The Philippines has shifted its strategy in fighting the coronavirus pandemic from aiming for “herd immunity” to what government health officials described as “population protection.”
The government will also not prioritize the vaccination of people in the national capital and other major cities of the country instead of aiming to inoculate everyone.
The reason for the shift in strategy is the lack of available vaccines, said Health Undersecretary Myrna Cabotaje in a media briefing.
“The term we use is really ‘population protection.’ We prevent hospitalization, we prevent and minimize deaths by prioritizing [areas],” she said.
Cabotaje added that “the bigger the population that is vaccinated, we have population protection, so there will be no more transmission.”
Data from the Department of Health, however, show that the Philippines had so far procured only 8,279,050 vaccine shots, which is enough for a single dose for only 7.54 percent of the population.
About 4.95 million jabs have so far been administered, 3.4 million of them as first dose and the rest as the second shot.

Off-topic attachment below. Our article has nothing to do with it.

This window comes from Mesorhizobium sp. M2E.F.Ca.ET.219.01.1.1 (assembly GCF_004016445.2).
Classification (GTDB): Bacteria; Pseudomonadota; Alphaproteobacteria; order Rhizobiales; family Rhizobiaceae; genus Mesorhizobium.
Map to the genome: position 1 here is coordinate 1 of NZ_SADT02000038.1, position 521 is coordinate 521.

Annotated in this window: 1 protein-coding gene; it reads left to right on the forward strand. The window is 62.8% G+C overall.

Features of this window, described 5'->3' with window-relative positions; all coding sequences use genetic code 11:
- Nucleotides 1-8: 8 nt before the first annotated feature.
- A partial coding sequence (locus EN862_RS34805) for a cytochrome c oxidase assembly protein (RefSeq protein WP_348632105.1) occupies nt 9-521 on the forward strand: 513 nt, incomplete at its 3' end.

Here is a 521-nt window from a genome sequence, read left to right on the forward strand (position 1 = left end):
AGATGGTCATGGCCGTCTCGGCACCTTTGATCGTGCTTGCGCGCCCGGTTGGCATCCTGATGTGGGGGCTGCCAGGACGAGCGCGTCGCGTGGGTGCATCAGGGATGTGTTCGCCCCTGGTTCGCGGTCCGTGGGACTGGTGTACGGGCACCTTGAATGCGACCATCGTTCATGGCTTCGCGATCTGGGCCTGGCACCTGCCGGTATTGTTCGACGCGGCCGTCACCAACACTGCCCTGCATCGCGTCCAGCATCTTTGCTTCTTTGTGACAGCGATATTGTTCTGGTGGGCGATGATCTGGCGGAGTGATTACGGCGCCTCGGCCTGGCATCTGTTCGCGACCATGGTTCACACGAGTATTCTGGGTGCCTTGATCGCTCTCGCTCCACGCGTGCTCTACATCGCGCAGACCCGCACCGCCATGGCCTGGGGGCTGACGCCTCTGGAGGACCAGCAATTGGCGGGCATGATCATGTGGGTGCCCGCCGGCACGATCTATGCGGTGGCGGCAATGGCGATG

The independent OCTA Research group agreed that inoculating the population of the national capital and other major cities first is “significantly better than the whole of the country approach.”
The group said the government must ramp up its daily vaccinations to achieve its minimum “best goal” to contain virus transmission in the capital by the end of the year.
The Health department recorded 5,310 additional new COVID-19 cases on Wednesday, increasing the country’s total case count to 1,193,979.
There were at least 7,408 new recoveries, bringing the number of survivors to 1,127,770. But 150 died, raising the death toll to 20,169.
The deaths and recoveries left 46,037 active cases, of which 92.5 percent were mild, 2.1 percent asymptomatic, 1.7 percent critical, 2.2 percent severe and 1.51 percent moderate.